پیوند به بیرون[ویرایش]
It was discovered on 7 September 1962, by IU's Indiana Asteroid Program at Goethe Link Observatory near Brooklyn, Indiana, United States. It is named for American astronomer William Wallace Campbell.
Classification and orbit
Campbell is a member of the stony subgroup of the Nysa family (FIN: 405), a group of asteroids in the inner main-belt not far from the Kirkwood gap at 2.5 AU, a depleted zone where a 3:1 orbital resonance with the orbit of Jupiter exists. The Nysian group is named after its largest member 44 Nysa.
It orbits the Sun in the inner main-belt at a distance of 2.0–2.8 AU once every 3 years and 9 months (1,363 days). Its orbit has an eccentricity of 0.17 and an inclination of 1° with respect to the ecliptic. The body's observation arc begins with its official discovery observation, as no precoveries were taken, and no prior identifications were made.
Diameter and albedo
According to the survey carried out by NASA's Wide-field Infrared Survey Explorer with its subsequent NEOWISE mission, Campbell measures 5.73 and 6.907 kilometers in diameter, and its surface has an albedo of 0.30 and 0.281, respectively, while the Collaborative Asteroid Lightcurve Link assumes a standard albedo for stony asteroids of 0.20 and calculates a larger diameter of 7.46 kilometers, with an absolute magnitude of 13.0. Campbell is an assumed S-type asteroid.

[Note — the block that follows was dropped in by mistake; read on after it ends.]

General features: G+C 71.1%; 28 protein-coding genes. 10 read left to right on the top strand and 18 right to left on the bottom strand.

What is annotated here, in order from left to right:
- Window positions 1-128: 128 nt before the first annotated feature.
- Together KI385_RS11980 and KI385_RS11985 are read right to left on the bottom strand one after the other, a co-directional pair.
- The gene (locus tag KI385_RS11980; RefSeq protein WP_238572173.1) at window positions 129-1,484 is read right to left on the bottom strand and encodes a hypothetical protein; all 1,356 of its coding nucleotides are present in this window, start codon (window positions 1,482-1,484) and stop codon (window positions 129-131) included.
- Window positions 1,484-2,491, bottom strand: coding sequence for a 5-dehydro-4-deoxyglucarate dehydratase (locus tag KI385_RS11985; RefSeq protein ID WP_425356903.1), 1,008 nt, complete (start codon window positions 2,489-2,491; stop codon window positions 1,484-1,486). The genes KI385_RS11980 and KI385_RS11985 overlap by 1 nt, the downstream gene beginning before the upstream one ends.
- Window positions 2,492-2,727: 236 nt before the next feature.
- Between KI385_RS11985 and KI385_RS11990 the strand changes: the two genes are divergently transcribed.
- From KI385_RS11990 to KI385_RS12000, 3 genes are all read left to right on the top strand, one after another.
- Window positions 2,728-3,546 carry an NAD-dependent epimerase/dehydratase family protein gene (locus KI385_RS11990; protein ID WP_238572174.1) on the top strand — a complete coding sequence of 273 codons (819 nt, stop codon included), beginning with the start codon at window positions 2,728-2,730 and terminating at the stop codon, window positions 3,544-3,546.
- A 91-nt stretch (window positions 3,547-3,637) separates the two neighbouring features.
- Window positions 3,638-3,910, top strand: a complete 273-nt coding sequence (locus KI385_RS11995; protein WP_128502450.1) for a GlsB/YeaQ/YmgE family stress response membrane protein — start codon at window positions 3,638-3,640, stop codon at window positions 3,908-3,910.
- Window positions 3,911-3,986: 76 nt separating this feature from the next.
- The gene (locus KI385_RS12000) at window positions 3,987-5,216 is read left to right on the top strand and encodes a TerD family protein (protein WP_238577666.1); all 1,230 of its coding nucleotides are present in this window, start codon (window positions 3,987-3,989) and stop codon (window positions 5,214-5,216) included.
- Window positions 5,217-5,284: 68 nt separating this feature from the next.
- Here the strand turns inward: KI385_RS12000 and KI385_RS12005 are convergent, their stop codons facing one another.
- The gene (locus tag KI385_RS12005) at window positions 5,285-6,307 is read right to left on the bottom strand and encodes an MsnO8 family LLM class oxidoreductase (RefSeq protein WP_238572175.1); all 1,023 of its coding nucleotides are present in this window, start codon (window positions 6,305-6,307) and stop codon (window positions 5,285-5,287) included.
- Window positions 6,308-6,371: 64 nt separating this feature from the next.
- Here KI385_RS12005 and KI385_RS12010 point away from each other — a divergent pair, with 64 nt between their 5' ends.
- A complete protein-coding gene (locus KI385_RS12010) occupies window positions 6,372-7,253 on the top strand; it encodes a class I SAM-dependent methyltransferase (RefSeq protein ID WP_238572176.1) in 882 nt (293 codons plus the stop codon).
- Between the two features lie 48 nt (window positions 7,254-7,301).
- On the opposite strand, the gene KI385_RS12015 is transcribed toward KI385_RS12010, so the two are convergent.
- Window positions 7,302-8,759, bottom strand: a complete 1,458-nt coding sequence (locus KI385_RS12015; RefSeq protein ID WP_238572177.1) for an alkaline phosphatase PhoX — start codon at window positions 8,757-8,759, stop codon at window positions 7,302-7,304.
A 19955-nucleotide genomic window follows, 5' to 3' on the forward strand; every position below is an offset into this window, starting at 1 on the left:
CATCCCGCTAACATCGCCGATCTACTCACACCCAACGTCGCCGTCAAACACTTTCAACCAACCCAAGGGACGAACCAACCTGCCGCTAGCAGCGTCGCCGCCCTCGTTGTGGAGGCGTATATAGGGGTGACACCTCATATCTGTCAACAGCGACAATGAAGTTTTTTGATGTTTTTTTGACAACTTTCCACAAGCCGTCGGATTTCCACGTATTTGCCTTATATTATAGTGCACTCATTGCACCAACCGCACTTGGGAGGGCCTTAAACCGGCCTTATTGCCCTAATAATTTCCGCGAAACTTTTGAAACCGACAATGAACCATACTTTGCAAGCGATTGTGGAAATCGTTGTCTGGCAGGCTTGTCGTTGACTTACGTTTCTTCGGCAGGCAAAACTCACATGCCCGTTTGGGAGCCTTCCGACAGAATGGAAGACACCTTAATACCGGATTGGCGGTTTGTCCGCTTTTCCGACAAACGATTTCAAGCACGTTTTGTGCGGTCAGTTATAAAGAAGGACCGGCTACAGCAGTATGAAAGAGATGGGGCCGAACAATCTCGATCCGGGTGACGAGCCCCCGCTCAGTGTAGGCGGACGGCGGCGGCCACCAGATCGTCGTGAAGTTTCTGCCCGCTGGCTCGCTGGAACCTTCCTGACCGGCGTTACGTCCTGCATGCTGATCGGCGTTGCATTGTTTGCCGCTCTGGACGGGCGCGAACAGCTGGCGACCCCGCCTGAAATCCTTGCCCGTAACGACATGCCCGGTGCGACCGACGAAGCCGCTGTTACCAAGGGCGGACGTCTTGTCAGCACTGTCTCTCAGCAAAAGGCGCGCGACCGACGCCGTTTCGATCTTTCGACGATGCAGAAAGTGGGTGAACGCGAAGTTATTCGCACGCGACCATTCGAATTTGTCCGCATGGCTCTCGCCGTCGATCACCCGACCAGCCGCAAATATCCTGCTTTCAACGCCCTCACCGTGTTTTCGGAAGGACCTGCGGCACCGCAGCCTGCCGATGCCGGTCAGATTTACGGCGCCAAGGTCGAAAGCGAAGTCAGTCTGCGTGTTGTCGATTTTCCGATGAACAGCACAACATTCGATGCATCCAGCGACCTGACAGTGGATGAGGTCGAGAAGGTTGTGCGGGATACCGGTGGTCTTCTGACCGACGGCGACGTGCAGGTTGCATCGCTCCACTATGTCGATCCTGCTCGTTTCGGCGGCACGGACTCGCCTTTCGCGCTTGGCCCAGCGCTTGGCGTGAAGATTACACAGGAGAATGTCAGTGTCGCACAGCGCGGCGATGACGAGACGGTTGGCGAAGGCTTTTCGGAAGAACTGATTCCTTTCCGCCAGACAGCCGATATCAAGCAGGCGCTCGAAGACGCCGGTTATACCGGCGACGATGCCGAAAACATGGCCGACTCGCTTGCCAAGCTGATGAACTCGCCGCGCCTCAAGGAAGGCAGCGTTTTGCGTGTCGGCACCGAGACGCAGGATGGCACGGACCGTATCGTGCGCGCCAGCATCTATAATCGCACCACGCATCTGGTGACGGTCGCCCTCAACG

Rotation and shape
In November 2007, a rotational lightcurve of Campbell was obtained from photometric observations by French amateur astronomer Pierre Antonini. Lightcurve analysis gave a rotation period of 2.747 hours with a brightness variation of 0.08 magnitude, which indicates, that the body has a nearly spheroidal shape (U=3-).
This minor planet was named in memory of American astronomer William Wallace Campbell (1862–1938), an observational spectroscopist and one of the first to measure the radial velocity of a large number of stars. In the 1920s and 1930s, Campbell was heading the U.S. National Academy of Sciences, the International Astronomical Union, and the University of California, and he was director of the Lick Observatory from 1901 to 1930. The lunar crater Campbell, as well as the Martian crater Campbell were named in his honor. The approved naming citation was published by the Minor Planet Center on 5 November 1987 (M.P.C. 12457).